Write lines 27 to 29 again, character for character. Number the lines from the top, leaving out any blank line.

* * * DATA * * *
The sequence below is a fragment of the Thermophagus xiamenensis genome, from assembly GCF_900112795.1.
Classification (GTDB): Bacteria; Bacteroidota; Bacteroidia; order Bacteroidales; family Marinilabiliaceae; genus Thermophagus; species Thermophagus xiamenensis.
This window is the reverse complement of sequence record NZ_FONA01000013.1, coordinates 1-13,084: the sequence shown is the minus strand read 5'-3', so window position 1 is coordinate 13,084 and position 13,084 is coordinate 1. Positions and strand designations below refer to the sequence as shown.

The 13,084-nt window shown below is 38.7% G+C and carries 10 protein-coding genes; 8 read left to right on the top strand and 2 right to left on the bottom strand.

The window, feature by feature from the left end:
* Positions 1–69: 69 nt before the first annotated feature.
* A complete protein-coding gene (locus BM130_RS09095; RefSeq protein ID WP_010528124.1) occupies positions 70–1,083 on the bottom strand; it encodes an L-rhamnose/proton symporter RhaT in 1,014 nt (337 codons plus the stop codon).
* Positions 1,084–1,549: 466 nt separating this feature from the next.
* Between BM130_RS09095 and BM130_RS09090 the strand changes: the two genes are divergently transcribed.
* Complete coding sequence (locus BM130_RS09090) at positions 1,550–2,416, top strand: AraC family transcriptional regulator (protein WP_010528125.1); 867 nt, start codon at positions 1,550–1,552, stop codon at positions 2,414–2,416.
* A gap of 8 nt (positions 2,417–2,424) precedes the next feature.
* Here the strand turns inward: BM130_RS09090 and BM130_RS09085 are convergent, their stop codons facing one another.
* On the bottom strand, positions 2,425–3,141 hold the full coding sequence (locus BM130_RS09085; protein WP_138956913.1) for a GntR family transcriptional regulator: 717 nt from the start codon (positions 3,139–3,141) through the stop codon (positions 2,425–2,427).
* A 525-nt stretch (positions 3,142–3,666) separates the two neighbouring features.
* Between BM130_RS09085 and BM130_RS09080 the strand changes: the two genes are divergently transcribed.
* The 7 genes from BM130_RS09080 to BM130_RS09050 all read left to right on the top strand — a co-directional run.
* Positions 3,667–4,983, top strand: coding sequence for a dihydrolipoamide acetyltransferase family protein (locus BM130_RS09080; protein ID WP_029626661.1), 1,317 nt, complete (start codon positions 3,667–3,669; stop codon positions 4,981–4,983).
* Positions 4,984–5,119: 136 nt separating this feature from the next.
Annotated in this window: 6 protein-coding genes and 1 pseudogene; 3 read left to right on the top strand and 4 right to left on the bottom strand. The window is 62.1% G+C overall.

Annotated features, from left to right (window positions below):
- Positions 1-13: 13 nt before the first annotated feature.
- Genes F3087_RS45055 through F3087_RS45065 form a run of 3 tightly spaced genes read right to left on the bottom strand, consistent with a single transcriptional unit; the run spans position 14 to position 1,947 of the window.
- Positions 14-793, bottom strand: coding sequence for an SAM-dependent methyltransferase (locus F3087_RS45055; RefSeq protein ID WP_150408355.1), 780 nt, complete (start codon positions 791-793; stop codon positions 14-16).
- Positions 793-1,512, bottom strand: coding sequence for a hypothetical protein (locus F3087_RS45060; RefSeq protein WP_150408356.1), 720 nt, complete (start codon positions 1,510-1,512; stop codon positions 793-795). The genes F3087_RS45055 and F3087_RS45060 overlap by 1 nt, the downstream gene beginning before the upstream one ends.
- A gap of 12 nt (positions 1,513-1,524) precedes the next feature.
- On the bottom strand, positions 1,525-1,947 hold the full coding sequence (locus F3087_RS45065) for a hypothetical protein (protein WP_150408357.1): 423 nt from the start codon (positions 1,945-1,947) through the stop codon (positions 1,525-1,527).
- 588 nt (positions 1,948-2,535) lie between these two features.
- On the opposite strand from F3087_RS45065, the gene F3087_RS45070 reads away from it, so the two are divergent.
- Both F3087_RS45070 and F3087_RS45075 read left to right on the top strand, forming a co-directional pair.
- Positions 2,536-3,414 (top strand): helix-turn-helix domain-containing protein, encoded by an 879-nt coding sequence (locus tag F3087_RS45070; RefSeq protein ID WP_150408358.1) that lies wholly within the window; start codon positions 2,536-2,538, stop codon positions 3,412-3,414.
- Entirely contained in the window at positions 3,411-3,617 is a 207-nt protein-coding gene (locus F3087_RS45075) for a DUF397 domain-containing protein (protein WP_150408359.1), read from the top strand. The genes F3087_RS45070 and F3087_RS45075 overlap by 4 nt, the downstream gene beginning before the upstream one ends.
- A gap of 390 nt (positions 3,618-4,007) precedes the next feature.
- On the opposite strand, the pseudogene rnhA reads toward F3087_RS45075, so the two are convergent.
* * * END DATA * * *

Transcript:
- 588 nt (positions 1,948-2,535) lie between these two features.
- On the opposite strand from F3087_RS45065, the gene F3087_RS45070 reads away from it, so the two are divergent.
- Both F3087_RS45070 and F3087_RS45075 read left to right on the top strand, forming a co-directional pair.